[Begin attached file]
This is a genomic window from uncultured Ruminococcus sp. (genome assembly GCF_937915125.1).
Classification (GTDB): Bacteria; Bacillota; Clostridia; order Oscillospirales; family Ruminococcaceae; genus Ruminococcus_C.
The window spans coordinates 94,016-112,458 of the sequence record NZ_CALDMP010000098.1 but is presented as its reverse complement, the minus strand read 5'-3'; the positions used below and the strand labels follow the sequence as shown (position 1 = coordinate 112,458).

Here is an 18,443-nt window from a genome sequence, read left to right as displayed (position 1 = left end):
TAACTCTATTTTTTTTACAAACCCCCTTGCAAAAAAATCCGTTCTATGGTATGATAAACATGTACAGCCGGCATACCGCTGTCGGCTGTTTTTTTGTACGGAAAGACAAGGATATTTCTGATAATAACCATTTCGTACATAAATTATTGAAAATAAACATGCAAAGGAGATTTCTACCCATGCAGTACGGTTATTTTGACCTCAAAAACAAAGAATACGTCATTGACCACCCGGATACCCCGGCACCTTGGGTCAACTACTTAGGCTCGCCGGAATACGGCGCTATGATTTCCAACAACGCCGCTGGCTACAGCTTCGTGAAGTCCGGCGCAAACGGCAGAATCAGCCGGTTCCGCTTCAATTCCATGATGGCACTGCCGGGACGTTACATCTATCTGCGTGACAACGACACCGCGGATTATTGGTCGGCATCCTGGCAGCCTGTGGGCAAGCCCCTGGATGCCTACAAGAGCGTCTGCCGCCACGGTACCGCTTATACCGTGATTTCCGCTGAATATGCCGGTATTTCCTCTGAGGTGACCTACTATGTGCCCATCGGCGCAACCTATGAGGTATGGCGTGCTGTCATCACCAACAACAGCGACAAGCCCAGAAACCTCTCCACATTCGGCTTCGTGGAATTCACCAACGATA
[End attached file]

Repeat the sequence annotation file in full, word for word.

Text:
This is a genomic window from uncultured Ruminococcus sp. (genome assembly GCF_937915125.1).
Classification (GTDB): Bacteria; Bacillota; Clostridia; order Oscillospirales; family Ruminococcaceae; genus Ruminococcus_C.
The window spans coordinates 94,016-112,458 of the sequence record NZ_CALDMP010000098.1 but is presented as its reverse complement, the minus strand read 5'-3'; the positions used below and the strand labels follow the sequence as shown (position 1 = coordinate 112,458).

Here is an 18,443-nt window from a genome sequence, read left to right as displayed (position 1 = left end):
TAACTCTATTTTTTTTACAAACCCCCTTGCAAAAAAATCCGTTCTATGGTATGATAAACATGTACAGCCGGCATACCGCTGTCGGCTGTTTTTTTGTACGGAAAGACAAGGATATTTCTGATAATAACCATTTCGTACATAAATTATTGAAAATAAACATGCAAAGGAGATTTCTACCCATGCAGTACGGTTATTTTGACCTCAAAAACAAAGAATACGTCATTGACCACCCGGATACCCCGGCACCTTGGGTCAACTACTTAGGCTCGCCGGAATACGGCGCTATGATTTCCAACAACGCCGCTGGCTACAGCTTCGTGAAGTCCGGCGCAAACGGCAGAATCAGCCGGTTCCGCTTCAATTCCATGATGGCACTGCCGGGACGTTACATCTATCTGCGTGACAACGACACCGCGGATTATTGGTCGGCATCCTGGCAGCCTGTGGGCAAGCCCCTGGATGCCTACAAGAGCGTCTGCCGCCACGGTACCGCTTATACCGTGATTTCCGCTGAATATGCCGGTATTTCCTCTGAGGTGACCTACTATGTGCCCATCGGCGCAACCTATGAGGTATGGCGTGCTGTCATCACCAACAACAGCGACAAGCCCAGAAACCTCTCCACATTCGGCTTCGTGGAATTCACCAACGATA